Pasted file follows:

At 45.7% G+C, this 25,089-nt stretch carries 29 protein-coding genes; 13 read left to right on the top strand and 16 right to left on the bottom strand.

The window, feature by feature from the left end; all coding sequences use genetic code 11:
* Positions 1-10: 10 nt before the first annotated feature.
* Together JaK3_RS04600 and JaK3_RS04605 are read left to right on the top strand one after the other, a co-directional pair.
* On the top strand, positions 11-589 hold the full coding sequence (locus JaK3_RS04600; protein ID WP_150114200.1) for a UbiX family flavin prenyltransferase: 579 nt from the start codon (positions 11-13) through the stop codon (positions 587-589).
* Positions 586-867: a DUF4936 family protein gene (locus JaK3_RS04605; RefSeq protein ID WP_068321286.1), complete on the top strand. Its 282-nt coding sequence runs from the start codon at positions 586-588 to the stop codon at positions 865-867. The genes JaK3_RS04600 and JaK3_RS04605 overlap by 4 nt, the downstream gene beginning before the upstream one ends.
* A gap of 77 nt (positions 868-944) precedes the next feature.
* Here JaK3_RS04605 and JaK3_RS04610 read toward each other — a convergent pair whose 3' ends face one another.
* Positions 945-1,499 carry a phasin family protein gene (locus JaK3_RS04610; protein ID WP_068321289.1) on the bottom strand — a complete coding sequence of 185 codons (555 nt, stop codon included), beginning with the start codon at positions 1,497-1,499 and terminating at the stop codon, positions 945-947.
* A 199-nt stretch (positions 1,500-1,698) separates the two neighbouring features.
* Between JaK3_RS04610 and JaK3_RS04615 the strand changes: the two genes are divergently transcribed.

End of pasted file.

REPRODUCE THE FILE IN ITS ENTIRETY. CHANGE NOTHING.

At 45.7% G+C, this 25,089-nt stretch carries 29 protein-coding genes; 13 read left to right on the top strand and 16 right to left on the bottom strand.

The window, feature by feature from the left end; all coding sequences use genetic code 11:
* Positions 1-10: 10 nt before the first annotated feature.
* Together JaK3_RS04600 and JaK3_RS04605 are read left to right on the top strand one after the other, a co-directional pair.
* On the top strand, positions 11-589 hold the full coding sequence (locus JaK3_RS04600; protein ID WP_150114200.1) for a UbiX family flavin prenyltransferase: 579 nt from the start codon (positions 11-13) through the stop codon (positions 587-589).
* Positions 586-867: a DUF4936 family protein gene (locus JaK3_RS04605; RefSeq protein ID WP_068321286.1), complete on the top strand. Its 282-nt coding sequence runs from the start codon at positions 586-588 to the stop codon at positions 865-867. The genes JaK3_RS04600 and JaK3_RS04605 overlap by 4 nt, the downstream gene beginning before the upstream one ends.
* A gap of 77 nt (positions 868-944) precedes the next feature.
* Here JaK3_RS04605 and JaK3_RS04610 read toward each other — a convergent pair whose 3' ends face one another.
* Positions 945-1,499 carry a phasin family protein gene (locus JaK3_RS04610; protein ID WP_068321289.1) on the bottom strand — a complete coding sequence of 185 codons (555 nt, stop codon included), beginning with the start codon at positions 1,497-1,499 and terminating at the stop codon, positions 945-947.
* A 199-nt stretch (positions 1,500-1,698) separates the two neighbouring features.
* Between JaK3_RS04610 and JaK3_RS04615 the strand changes: the two genes are divergently transcribed.